For the last fifteen years Dr. de Villiers has been immersed in understanding the role of language in Theory of Mind development, and hence the issue of the interface between language and thinking. Her collaborative work on Tibetan evidentials is an outgrowth of that work, as is a project with the software company Laureate Learning Systems on language intervention to teach "language of the mind" to children who have language difficulties such as SLI, autism or other handicapping conditions. Currently she is also conducting research as part of a preschool curriculum intervention project. Together with Peter de Villiers, she is involved in designing and testing an assessment of pragmatic development, with a particular focus on children with autism. Dr de Villiers has received research funding from the March of Dimes, the National Institutes of Health, the National Science Foundation, and the Institute for Educational Studies.
Thomas Roeper received his bachelor's degree in English at Reed College before receiving a PhD in Linguistics and Education at Harvard University in 1973. After a postdoc position with David McNeill at Chicago, he took a position at the University of Massachusetts in Amherst where has taught Linguistics for 35 years. Over this period he has served as a visitor at numerous other Universities and Research Institutes, including MIT, Harvard University, Max Planck in Nijmegen, NIAS in Holland, ZAS in Berlin, and Potsdam, as well as lecturing in 20 countries and serving on Dissertation committees in 18.
Dr Roeper has worked on linguistic theory, language acquisition, and applications to
disorders throughout his career. He has published work in every domain covered in the current volume. His research has been funded by both the National Institutes of Health and by the National Science Foundation.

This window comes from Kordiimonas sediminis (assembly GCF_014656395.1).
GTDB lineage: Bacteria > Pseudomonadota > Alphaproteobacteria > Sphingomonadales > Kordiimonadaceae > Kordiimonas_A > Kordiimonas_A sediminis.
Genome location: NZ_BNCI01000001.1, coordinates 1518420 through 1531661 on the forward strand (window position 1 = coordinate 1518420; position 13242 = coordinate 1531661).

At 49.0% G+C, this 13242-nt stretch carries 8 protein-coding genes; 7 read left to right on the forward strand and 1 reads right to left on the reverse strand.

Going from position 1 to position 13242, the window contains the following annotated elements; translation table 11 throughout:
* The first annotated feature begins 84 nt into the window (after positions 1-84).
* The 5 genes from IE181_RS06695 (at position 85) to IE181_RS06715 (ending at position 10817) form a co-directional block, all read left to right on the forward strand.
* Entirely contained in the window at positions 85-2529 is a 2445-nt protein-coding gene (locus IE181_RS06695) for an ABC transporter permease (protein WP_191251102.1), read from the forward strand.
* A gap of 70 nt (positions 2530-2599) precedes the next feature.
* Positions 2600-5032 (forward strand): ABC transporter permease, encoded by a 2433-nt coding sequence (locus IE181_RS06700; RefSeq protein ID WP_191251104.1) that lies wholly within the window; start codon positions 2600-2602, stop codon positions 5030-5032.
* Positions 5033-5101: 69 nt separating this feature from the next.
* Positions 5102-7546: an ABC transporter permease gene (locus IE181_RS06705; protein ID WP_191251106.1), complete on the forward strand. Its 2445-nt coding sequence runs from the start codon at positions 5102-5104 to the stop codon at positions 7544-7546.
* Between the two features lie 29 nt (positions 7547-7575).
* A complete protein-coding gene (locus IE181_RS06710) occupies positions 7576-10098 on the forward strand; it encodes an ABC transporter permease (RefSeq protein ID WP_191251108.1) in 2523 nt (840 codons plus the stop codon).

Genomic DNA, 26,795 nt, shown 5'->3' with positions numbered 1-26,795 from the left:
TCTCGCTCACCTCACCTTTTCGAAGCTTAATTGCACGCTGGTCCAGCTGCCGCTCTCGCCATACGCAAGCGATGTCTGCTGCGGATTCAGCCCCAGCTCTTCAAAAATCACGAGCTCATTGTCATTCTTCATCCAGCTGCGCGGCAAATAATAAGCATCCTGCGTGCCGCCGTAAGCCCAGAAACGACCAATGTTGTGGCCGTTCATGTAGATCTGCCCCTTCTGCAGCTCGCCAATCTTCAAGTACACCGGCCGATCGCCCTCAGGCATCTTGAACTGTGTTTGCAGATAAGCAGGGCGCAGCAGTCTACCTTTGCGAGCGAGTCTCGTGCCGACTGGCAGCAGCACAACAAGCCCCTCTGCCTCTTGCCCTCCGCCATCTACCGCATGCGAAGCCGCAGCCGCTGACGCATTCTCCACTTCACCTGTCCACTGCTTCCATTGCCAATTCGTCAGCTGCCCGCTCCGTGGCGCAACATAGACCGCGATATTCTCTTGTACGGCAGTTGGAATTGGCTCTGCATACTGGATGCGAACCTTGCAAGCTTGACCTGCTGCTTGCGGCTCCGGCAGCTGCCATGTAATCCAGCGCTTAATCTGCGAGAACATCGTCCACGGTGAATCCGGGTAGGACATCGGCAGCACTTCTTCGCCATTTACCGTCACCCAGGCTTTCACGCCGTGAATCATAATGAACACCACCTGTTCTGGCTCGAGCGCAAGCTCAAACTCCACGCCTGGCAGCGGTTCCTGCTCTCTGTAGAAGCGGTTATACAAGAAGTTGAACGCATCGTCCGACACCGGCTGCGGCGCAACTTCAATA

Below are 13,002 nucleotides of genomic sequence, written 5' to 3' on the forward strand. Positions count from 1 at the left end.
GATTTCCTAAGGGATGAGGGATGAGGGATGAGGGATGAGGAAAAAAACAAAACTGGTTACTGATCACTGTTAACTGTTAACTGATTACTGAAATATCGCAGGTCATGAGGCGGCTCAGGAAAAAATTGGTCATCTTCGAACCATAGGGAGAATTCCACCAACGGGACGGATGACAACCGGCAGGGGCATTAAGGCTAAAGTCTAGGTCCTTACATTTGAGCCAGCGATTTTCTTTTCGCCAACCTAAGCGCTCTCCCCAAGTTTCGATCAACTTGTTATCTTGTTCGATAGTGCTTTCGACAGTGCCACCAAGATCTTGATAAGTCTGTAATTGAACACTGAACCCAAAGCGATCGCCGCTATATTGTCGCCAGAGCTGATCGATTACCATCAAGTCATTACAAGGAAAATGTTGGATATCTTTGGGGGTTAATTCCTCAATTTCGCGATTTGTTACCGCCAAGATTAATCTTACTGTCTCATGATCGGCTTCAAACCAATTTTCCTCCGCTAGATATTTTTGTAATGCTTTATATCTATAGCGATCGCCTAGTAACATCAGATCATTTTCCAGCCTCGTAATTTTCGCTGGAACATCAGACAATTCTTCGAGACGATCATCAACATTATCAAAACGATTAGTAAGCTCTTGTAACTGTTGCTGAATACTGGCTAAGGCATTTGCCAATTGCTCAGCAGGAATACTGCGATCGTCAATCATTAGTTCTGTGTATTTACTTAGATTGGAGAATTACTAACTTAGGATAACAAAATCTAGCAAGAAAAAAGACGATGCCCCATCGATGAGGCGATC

Tom Roeper served as founder and co-editor of the journal Language Acquisition,
and the book series Studies in Theoretical Psycholinguistics. He reviews extensively for NIH, NSF, the Canada Council and organizations in Holland, Germany, Norway,
And South Africa.
With their colleague Harry Seymour, Tom Roeper and Jill de Villiers are co-authors of a dialect-neutral language assessment for children (the DELV). They have each served as consultants to a large European enterprise (COST) and together have worked with Laureate Learning systems to enhance their grammar intervention software. Tom Roeper and Jill de Villiers have given multiple seminars and workshops through the American Speech and Hearing Association to speech language pathologists and educators on the topic of grammar acquisition, designed to improve and update the training in grammar and language acquisition of the practitioners in these fields.
From the reviews:
'Reasons for wanting to read a handbook include looking for shortcuts to literature reviews, wanting to see what has changed in a field that is not currently a focus of one's personal research, and wanting to find snapshots of important issues for presentation to students. This volume succeeds in providing material that supports all of these goals.' (Susan Foster-Cohen, Studies in Second Language Acquisition, Vol. 34 (4), December, 2012)
'This handbook is the newest in line on First Language Acquisition (FLA), with nine chapters ' on major topics in FLA. ' the chapters are authoritative, well written, easy to follow and fit well with each other. ' the book is most useful for graduate students and researchers ' . Overall, this handbook is an excellent resource for those who wish to understand the core issues surrounding language acquisition from the point of view of the generative paradigm.' (Darcy Sperlich, The Linguist List, February, 2012)